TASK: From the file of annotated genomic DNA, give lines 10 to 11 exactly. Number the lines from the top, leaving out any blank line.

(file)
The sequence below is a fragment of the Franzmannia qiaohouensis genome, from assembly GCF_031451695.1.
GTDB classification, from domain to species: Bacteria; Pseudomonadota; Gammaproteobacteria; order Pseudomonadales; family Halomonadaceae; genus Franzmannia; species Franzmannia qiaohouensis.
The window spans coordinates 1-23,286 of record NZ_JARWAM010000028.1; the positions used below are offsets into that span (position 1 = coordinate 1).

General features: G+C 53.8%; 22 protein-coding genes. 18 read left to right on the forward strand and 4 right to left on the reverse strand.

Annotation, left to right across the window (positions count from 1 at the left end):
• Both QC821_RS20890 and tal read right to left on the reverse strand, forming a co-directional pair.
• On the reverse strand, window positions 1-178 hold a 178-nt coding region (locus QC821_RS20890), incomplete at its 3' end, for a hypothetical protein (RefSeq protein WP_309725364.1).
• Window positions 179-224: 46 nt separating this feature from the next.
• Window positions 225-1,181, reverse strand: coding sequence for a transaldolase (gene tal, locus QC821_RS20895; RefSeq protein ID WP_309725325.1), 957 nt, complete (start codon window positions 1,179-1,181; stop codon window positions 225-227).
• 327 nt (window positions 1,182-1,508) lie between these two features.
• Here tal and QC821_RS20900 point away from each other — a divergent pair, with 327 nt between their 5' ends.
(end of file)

• 327 nt (window positions 1,182-1,508) lie between these two features.
• Here tal and QC821_RS20900 point away from each other — a divergent pair, with 327 nt between their 5' ends.